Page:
With all apologies to Judy Blume for usurping her title, I've encountered a little change in plans. I'm still on the hunt for good - and most importantly, relevant - information about game-based learning. And I got word from my principal on Monday that a small team of us will be presenting sessions on GBL to our faculty and staff on August 15. Needless to say, I still have a lot of work to do there.
A second idea came to mind last week, however, and for my CECS 5200 project I'm going to be shifting gears. Let me back up a bit. Before summer started, I did not expect to be able to take this course. As such, I decided upon several topics to explore on my own this summer. One was GBL, knowing that a presentation would be pending at the end of summer. A second was based on a session I attended at the Texas Library Association conference in April, a session about infographics. After all, they are ubiquitous. The third avenue of exploration was Google, specifically Google educator certification.
Anyway, I began to question my GBL project because of concern over the breadth of the topic. So I began looking at my other summer goals. Infographics tie in very nicely to the idea of visual and digital literacy, and there is definitely research out there about how infographics are being used, how they can be beneficial, what makes for good infographics, and how they fit in on the learning spectrum with respect to Bloom's taxonomy. Additionally, there are a few teachers I 'd like to get on board this year with having their students create and present infographics along with research projects, but I realize I need to know more about the topic - and how to create them myself.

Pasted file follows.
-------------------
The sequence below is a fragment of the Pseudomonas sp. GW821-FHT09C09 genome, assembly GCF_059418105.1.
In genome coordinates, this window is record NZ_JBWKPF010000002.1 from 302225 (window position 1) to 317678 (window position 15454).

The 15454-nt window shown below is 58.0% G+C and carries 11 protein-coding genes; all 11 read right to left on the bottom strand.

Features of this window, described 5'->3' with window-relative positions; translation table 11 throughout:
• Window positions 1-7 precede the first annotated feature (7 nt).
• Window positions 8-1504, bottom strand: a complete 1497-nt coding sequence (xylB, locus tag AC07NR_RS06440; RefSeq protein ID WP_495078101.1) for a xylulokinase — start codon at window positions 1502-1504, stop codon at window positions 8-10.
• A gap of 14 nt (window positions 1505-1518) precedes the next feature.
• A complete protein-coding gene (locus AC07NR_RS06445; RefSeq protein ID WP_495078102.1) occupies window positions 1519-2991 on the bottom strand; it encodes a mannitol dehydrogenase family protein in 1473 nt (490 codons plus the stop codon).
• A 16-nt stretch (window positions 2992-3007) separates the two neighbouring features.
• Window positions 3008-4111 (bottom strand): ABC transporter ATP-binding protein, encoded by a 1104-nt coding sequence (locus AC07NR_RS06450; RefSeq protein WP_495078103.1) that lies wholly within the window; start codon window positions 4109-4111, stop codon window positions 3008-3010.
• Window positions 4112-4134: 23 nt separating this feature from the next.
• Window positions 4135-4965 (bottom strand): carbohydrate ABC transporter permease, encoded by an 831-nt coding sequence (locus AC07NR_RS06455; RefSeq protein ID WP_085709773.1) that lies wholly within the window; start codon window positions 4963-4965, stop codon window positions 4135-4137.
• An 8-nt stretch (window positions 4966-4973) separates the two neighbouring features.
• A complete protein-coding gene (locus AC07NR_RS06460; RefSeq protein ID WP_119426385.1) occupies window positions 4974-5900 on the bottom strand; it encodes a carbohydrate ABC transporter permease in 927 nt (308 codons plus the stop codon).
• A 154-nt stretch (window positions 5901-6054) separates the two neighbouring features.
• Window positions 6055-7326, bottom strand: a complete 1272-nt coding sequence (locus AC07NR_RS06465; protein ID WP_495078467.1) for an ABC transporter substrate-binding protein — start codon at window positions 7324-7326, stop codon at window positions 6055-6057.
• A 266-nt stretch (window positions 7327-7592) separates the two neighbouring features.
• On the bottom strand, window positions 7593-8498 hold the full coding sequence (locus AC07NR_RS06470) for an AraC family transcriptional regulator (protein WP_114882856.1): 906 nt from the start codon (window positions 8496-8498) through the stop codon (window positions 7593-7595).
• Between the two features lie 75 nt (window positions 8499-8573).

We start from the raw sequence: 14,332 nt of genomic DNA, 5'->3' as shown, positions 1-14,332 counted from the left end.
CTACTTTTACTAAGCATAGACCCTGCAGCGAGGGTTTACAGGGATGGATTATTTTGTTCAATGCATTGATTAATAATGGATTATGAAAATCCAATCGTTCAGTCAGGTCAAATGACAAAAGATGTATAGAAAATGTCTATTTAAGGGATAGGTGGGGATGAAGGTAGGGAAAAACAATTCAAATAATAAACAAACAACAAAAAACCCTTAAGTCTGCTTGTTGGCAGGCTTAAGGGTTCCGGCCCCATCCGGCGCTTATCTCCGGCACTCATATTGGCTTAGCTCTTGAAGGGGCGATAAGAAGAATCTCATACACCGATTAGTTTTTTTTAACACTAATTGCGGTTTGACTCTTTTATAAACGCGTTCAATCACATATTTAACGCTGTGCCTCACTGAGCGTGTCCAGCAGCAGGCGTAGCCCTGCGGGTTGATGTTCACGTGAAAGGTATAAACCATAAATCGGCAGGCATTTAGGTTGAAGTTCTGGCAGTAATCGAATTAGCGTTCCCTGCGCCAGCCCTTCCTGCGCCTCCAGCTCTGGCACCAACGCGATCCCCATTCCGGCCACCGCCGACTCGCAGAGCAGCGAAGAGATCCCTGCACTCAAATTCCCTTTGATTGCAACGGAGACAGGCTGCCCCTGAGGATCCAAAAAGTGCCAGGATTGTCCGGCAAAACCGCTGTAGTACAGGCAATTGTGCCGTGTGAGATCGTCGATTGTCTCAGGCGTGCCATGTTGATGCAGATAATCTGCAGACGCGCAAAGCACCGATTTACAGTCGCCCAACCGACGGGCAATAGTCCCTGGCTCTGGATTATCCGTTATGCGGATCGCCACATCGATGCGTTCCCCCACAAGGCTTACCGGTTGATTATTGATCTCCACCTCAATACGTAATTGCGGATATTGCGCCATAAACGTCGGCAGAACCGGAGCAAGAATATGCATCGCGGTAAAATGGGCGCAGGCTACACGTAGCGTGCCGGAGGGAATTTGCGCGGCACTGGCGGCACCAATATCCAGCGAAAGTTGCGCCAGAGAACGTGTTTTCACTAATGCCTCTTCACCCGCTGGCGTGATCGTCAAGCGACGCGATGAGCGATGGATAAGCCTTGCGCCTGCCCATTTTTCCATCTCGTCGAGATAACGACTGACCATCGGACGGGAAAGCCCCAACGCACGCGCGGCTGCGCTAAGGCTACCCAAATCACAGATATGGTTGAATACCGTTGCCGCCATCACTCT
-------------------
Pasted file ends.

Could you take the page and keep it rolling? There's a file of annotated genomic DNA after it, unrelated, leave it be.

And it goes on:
So here I am. New project topic. But one that I've been thinking about. And I'm excited. And for now I'm signing off. Want an explanation and examples? Check out the Wikipedia explanation of infographics. Want to know what I think? Check back soon!
Sunday, June 15, 2014
Welcome to my blog for CECS 5200.080. This course, New Technologies for Instruction, is my final one in a four-class sequence to earn a graduate academic certificate in Leadership in Professional Development in Technology for Schools through the University of North Texas.
I am the library media specialist at Corondao High School in Lubbock, Texas. I love working with high school students and teachers. My job, as I see it, is to provide access to information for both students and teachers. Information can come in analog (book) form or digital. I love reading. I love technology. While I have a preference for print books (I sit here composing this initial blog in a fabulous indie bookstore on South Padre Island), the method of delivery is much less important to me (my Nook and iPad are in my bag beside me) than seeking and finding information - both for entertainment and for real life.
In April, my principal asked for volunteers who would be interested in exploring game-based learning / gamification and determining what it means for our campus. I volunteered immediately. With that in mind, I want to focus on the research behind game-based learning (GBL), the application of GBL, find examples of GBL that I can share with the teachers on my campus, develop an example or two for teachers to experience, and provide resources for teachers who want to begin exploring and utilizing GBL in their classrooms.
In subsequent posts I will explore the definitions of gamification and GBL (and perhaps the differences between the two) and will provide links to some of the resources I discover. Two quick discoveries to share before I go .... One resource is a LiveBinder from ISTE with a tab on gamification:
The other is a LiveBinder from Jennifer LaGarde (aka Library Girl) full of resources.
Join me on my journey to make classroom-oriented GBL accessible to the students and teachers at CHS.